When investment banks hire risk-takers
Matt Taibbi is quite right about the $2 billion of rogue-trading losses at UBS. Basically, investment banks hire for risk-takers; they shouldn’t be surprised when this kind of thing happens.
The brains of investment bankers by nature are not wired for “client-based” thinking. This is the reason why the Glass-Steagall Act, which kept investment banks and commercial banks separate, was originally passed back in 1933: it just defies common sense to have professional gamblers in charge of stewarding commercial bank accounts.
Investment bankers do not see it as their jobs to tend to the dreary business of making sure Ma and Pa Main Street get their $8.03 in savings account interest every month. Nothing about traditional commercial banking – historically, the dullest of businesses, taking customer deposits and making conservative investments with them in search of a percentage point of profit here and there – turns them on.
In fact, investment bankers by nature have huge appetites for risk, and most of them take pride in being able to sleep at night even when their bets are going the wrong way.
Taibbi is receiving some blogospheric pushback, because the term “investment banker” means two very different things depending on the context. On the one hand, there’s investment banking as in M&A advice and old-fashioned merchant banking. A typical sentence would be “traders have replaced bankers in the executive suite at Goldman Sachs”. And then there’s Taibbi’s meaning: investment bankers as opposed to commercial bankers, or people who work at investment banks rather than at commercial banks. These are the people that the Vickers report is scared of.
The fact is that old-fashioned advisory bankers are pretty irrelevant here: the big money in finance has always been where the balance sheet is. And balance sheet is used on the trading floor and in commercial banking. So let’s put the fee-based bankers to one side: it’s absolutely true that investment bankers tend to love risk, even as commercial bankers have historically shunned it.
I’m reading The Devil’s Derivatives right now, Nick Dunbar’s fantastic book about credit derivatives traders. (I’ll have much more on the book when I’m done with it.) In the introduction, he makes this distinction really well, introducing the hotshot traders he dubs “the men who love to win”:
This rare, often admirable, but ultimately dangerous breed of financier isn’t wired like the rest of us. Normal people are constitutionally, genetically, down-to-their-bones risk averse: they hate to lose money. The pain of dropping $10 at the casino craps table far outweighs the pleasure of winning $10 on a throw of the dice. Give these people responsibility for decisions at small banks or insurance companies, and their risk-averse nature carries over quite naturally to their professional judgment. For most of its history, our financial system was built on the stolid, cautious decisions of bankers, the men who hate to lose. This cautious investment mind-set drove the creation of socially useful financial institutions over the last few hundred years. The anger of losing dominated their thinking. Such people are attached to the idea of certainty and stability. It took some convincing to persuade them to give that up in favor of an uncertain bet. People like that did not drive the kind of astronomical growth seen in the last two decades.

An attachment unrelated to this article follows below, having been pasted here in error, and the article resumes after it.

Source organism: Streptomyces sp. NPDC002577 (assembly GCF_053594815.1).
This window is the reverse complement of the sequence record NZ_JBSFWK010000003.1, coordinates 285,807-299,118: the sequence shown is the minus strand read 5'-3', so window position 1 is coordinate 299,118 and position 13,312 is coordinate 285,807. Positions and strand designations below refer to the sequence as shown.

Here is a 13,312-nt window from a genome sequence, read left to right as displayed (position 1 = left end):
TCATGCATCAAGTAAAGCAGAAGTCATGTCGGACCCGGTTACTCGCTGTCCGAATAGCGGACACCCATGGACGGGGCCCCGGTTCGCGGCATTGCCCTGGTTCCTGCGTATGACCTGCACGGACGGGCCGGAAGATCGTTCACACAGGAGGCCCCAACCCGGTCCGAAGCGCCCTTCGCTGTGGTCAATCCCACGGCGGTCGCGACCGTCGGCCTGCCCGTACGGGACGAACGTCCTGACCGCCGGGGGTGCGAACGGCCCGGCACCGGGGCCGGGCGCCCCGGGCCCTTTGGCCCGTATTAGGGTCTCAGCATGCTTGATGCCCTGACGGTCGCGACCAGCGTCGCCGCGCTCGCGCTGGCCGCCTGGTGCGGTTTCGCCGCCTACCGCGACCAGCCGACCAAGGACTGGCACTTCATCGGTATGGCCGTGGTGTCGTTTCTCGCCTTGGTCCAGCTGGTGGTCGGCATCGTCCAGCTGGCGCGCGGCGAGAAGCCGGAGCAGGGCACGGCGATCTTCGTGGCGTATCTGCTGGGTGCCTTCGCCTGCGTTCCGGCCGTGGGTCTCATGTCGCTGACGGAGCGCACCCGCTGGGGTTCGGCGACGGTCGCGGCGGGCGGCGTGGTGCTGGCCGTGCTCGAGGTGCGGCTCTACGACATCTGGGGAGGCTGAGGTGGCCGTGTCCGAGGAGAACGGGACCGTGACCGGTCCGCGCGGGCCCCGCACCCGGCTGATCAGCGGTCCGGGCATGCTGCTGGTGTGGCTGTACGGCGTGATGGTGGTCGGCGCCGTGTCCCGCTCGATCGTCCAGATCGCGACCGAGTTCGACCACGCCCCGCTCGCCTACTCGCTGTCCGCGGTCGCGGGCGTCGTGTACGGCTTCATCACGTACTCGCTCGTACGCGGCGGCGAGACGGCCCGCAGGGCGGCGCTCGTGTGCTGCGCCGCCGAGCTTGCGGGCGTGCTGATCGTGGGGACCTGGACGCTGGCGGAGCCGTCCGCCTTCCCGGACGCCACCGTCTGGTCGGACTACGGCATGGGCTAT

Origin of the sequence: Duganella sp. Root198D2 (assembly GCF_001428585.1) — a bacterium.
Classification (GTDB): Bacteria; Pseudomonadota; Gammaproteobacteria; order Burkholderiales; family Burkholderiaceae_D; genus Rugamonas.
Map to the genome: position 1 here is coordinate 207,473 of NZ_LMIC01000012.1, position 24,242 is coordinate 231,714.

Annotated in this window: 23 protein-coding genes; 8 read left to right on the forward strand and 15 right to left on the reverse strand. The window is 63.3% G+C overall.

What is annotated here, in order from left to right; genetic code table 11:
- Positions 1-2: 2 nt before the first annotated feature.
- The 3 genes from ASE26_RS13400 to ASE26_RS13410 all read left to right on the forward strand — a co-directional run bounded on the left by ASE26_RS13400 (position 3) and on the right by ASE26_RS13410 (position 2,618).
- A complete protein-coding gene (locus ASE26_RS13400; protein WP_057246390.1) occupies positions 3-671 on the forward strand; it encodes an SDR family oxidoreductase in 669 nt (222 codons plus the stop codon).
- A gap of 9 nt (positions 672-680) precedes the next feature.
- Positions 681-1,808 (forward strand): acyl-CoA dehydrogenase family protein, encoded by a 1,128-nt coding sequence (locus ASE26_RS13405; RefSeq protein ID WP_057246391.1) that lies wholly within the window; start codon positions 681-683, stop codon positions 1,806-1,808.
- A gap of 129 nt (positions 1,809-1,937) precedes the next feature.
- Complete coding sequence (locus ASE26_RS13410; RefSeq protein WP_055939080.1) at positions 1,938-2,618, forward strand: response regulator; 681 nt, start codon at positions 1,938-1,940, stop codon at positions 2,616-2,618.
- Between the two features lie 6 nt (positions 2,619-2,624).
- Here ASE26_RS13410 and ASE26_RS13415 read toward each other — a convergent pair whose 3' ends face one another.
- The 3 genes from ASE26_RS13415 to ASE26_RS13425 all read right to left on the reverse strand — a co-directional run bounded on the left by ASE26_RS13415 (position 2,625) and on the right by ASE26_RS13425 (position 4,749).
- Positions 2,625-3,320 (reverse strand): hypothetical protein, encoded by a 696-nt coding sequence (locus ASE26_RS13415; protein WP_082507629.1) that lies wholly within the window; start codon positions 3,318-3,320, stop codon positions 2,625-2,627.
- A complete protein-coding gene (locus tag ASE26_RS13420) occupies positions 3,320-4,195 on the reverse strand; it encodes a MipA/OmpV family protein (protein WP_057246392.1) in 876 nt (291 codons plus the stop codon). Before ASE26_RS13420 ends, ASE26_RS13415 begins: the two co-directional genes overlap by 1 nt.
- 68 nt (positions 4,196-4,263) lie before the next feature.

Now imagine somebody who, when confronted with uncertainty, sees not danger but opportunity. This sort of person cannot be chained to predictable, safe outcomes. This sort of person cannot be a traditional banker. For them, any uncertain bet is a chance to become unbelievably happy, and the misery of losing barely merits a moment’s consid- eration. Such people have a very high tolerance for risk. To be more precise, they crave it. Most of us accept that risk-seeking people have an economic role to play. We need entrepreneurs and inventors. But what we don’t need is for that mentality to infect the once boring and cautious job of lending and investing money.
When you’re hiring people for the UBS trading floor, you’re hiring men who love to win, congenital risk-takers. And then you surround them with risk-management protocols designed to keep them under some semblance of control. There’s a natural tension there. And if you take the hundreds of thousands of risk-takers working on trading floors in London and Hong Kong and New York and Paris, it’s a statistical inevitability that one or two of them will go rogue every year or so.
Risk-managment protocols are important, but they can never be foolproof, because they’re run by humans. So we really shouldn’t let investment bankers — by which I mean risk-hungry traders with access to billions of dollars of balance sheet — anywhere near the systemically-important balance sheets of our largest commercial banks. Losses like the $2 billion at UBS are manageable. But they’re small beer compared to the entirely legitimate losses made by the likes of Morgan Stanley’s Howie Hubler during the financial crisis. He managed to lose $9 billion, and get paid millions for doing so.
Multiply that by an entire company, and you get Lehman Brothers, or Merrill Lynch. One of the great good fortunes of the financial crisis was that neither of them was attached to a commercial bank at the time; one of the great bad fortunes of the financial crisis is that the sins of Merrill Lynch weigh down BofA’s balance sheet to this day, and are in large part responsible for the fact that, still, no one really knows whether the bank is solvent or not.